play

5 Steps to Help you Select which Show to see

1) Decide whether you would rather see a play or a musical: You can determine this by considering if you would rather hear music and enjoy dance performances as well as acting, or just acting on its own. 

2) Research what’s on: The best way to do this is on the Internet, so you could search for West End (or Broadway) productions, or search for touring companies performing in a theatre near you. The other option is to see amateur plays/musicals, as they will generally be cheaper than professional productions, but may not be quite as good (depending on which amateur company you see). 

3) Read all of the synopsis’ of all of the shows that catch your eye: You could even listen to the soundtrack of a potential musical, but knowing whether you find the subject matter of the piece interesting is the most important thing. When reading reviews try and read a few if you can, as they may all have written about different aspects of the show, and may have mixed views on the quality of the piece. 

4) Pick which show appeals to you the most: and then you will of course need tickets. Decide whether you want to sit in the stalls or the grand circle etc, and of course consider your budget during this time. 

5) Finally, book your tickets for a date that works for you: (and that is not sold out already) and enjoy the show. 

A few extra things for you to consider:

1) Is this going to interest the age range I am booking for? (will it be inappropriate for your children, or aimed at far too young an audience for the elderly) 

2) Will this show still be around in a few months time if I don’t see it now? (If a show is only due to be performed for a limited time, and your other choice is one of the longest running musicals, I would suggest seeing the other show first before it leaves the theatre). 

3) Are the cast good? (If there have been incredibly poor reviews stating that the cast are all incredibly untalented, you may not enjoy the show so much). 

4) Do I want to cry or cry with laughter? (Depending on what mood you’re in, and what sort of thing you enjoy watching, you may want to tailor whatever show you pick to what emotions you want to feel. If you want to cry, go and watch Les Mis or Miss Saigon, but if you want to laugh, go and see Matilda). 

5) Do I want to see a new show, or relive an old experience? (Seeing a new show is probably the best option for most people, as some may see it as a ‘waste of money’ to see the same show twice, or they just want a change. However if the last time you saw something was years ago, or you really want to see your favourite show again then go for it! – After next month I will have seen Les Mis three times, and Wicked and Matilda twice , and I regret nothing).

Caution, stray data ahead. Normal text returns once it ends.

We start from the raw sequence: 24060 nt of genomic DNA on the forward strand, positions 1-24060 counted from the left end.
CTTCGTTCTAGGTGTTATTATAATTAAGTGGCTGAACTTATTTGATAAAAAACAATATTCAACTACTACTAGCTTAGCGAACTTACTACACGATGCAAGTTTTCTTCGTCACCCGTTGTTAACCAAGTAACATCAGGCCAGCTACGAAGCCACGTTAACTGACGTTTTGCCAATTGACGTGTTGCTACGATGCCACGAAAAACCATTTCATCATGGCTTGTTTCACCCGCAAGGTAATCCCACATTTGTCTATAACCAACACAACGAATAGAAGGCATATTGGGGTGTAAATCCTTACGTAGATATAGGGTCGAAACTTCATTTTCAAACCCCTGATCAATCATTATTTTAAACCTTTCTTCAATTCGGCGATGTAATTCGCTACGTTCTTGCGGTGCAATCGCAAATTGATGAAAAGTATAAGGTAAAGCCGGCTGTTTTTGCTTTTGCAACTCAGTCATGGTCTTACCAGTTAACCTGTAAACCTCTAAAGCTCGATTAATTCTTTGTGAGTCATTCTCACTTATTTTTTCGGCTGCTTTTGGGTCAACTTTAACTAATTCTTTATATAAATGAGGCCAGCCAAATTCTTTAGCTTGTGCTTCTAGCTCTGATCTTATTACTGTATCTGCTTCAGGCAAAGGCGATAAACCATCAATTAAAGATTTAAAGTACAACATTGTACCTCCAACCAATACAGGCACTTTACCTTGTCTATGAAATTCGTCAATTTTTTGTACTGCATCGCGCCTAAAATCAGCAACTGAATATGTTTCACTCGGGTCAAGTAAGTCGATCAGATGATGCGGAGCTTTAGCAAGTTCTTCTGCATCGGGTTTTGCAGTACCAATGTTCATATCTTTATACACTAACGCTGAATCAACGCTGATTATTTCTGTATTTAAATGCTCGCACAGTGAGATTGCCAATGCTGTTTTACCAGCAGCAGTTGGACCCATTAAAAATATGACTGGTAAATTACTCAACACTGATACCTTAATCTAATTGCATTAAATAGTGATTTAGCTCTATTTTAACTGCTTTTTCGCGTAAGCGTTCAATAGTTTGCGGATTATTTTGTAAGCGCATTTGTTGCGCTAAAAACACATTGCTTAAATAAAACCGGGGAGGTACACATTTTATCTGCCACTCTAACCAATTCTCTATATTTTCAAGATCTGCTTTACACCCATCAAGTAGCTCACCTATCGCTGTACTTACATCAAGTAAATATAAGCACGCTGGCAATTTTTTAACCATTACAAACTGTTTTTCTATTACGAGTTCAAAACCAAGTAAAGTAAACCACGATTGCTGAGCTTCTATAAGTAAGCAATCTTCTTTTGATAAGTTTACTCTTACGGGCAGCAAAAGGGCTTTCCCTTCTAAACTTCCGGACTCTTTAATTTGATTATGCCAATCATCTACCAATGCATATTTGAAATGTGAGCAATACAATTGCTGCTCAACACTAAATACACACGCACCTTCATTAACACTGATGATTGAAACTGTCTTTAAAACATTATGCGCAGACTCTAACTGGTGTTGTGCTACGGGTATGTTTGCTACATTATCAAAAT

School Musicals

School musicals. Love them or hate them, they happen every year. They give some talented students a chance to practice and improve their skills, and they give false hope to those who are cast “because everyone has to have a part”. But is the casting process in these shows realistic? Is it fair? We shall see.

In many schools it is a case of the older ones get the best parts, and the younger ones are usually just chorus members. “It’s their last show”, “You’ll get your chance when you’re older”, “They have more experience”. Yeah, right. This is not always the case. I understand that it may be their last performance with the school, but if they are not as talented as someone in one of the younger years, why should they be given the lead over them?

As a child I got fairly good parts, but I was usually an understudy who would be asked to fill in for a lead who was ill at the last minute. I was constantly told that I’d get my chance when I was older. And finally in primary school, I got into year 6 (the oldest year in the school) and I thought it was my time to shine. But no. That year they decided a year 4 should have the lead, as it is unfair to keep giving them to the older ones. Typical.

Then in secondary school, I was always a principal chorus member. Also, I continued to understudy leads, and as I mentioned on my blog before had to step in last year as Frenchy in Grease. And this year the production is Moulin Rouge, and I desperately wanted to be Satine. When I looked at the cast list it was the same as every year. The sixth form (the top of the school) were cast as the leads, and although I got a good part it was not what I had hoped for.

The other sad thing about these decisions is when you know you would work harder than whoever got the part over you, but the teachers just can’t seem to see that.

As well as this, some schools have started casting couples in the main romantic roles because they think it will be less awkward for them. Come on! It’s acting, people need to get over it.

Basically, it should be like a professional production. Whoever is the most talented, should be the lead characters, end of. Forget age, relationship status and other factors, the bottom line is the show will only be good if you cast the most talented kids. And if that means the youngest child in the show gets the lead then so what, they will do a much better job.

I’m sorry I haven’t written a blog post in so long, I’ve just had lots of school work to do recently, but I should be posting more regularly again soon. I’m in a play next week, so I may post about that, so watch this space.